Toronto house built in 1835 is now on sale for $5 million
A Toronto home now for sale comes with a piece of Canada's history and modern features including a home movie theatre and heated driveway.
The historic home at 90 Burndale Avenue in North York is on the market for nearly $5 million.
Also known as The Joseph Shepard House, the Georgian style home is one of the city's few surviving buildings with a direct link to the 1837 Upper Canada Rebellion, according to a Heritage Toronto plaque outside the home.
Built around 1835 on the treaty lands and territory of the Mississaugas of the Credit First Nation, the home owners Joseph Shepard and his wife Catherine Fisher supported political reform in Upper Canada and believed power should be taken away from an elite group of men known as the Family Compact.
The roof rafters showed scorched marks suggesting soldiers tried to burn the home during the uprising.
The home has three bedrooms and four bathrooms. It was built from cedar siding and the steps, front porch and plinth are made with Ottawa platinum stone, according to the Sotheby's listing.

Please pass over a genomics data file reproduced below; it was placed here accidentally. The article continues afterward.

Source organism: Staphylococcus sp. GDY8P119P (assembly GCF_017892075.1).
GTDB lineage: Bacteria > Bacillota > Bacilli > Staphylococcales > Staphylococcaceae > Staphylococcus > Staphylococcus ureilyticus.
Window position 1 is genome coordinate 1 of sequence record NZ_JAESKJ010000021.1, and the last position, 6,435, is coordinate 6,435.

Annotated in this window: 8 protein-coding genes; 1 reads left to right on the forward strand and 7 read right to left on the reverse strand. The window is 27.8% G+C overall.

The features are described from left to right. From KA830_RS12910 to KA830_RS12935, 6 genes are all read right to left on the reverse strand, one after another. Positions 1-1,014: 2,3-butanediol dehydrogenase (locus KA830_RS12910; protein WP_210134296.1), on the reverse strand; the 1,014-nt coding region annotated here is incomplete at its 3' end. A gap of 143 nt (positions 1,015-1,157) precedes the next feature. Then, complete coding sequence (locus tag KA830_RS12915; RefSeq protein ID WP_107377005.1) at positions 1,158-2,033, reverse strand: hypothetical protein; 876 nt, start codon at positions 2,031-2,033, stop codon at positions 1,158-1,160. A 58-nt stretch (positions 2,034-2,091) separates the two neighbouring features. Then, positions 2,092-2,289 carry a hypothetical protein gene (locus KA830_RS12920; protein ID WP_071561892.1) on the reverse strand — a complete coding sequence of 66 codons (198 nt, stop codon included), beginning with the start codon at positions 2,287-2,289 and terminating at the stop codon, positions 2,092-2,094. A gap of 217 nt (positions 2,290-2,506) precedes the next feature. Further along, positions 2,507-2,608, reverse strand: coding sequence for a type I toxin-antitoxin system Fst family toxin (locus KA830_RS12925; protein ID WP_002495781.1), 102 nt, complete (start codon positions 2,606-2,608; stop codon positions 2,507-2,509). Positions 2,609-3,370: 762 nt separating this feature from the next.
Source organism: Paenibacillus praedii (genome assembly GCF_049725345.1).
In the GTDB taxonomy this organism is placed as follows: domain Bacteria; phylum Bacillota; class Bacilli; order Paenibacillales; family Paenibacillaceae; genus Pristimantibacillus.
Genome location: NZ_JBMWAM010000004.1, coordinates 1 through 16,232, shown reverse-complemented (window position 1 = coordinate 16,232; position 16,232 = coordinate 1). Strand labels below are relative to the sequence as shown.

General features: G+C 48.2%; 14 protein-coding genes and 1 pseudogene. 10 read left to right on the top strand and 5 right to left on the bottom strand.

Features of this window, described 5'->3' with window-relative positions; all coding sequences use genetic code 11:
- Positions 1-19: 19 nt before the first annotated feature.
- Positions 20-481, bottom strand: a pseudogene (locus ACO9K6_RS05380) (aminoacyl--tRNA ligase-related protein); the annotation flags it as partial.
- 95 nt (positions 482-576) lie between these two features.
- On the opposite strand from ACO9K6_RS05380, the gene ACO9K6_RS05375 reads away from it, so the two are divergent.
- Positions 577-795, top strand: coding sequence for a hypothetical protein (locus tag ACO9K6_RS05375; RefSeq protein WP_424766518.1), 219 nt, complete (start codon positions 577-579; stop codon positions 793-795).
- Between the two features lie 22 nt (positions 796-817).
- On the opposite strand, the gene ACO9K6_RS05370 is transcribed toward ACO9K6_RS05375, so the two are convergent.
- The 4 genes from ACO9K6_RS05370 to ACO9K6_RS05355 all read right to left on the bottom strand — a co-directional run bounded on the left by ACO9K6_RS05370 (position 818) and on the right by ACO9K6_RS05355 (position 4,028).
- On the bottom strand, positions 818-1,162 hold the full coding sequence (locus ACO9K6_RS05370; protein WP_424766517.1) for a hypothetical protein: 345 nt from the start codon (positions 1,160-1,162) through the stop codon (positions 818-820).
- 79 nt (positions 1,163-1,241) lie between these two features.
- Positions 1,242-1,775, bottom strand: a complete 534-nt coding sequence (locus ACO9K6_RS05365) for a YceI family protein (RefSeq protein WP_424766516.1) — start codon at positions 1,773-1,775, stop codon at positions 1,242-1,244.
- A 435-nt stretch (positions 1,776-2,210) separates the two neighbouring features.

The home was restored in 2018 taking care to keep the historic character but there are plenty of things here that would look out of place in the 1800s.
There are new appliances and light fixtures but with an "old world feeling," according to a video on the property.
Downstairs there is a pool room, kitchen and a home office and a wine cellar.
There is also a small home movie theatre with surround sound.
A backyard kitchen has a barbecue, oven, fridge, and coffee maker with a spacious patio overlooking the garden.
Another modern luxury not seen in 1835 — the driveway is heated, so no shovelling in the winter.
Sotheby's International Realty
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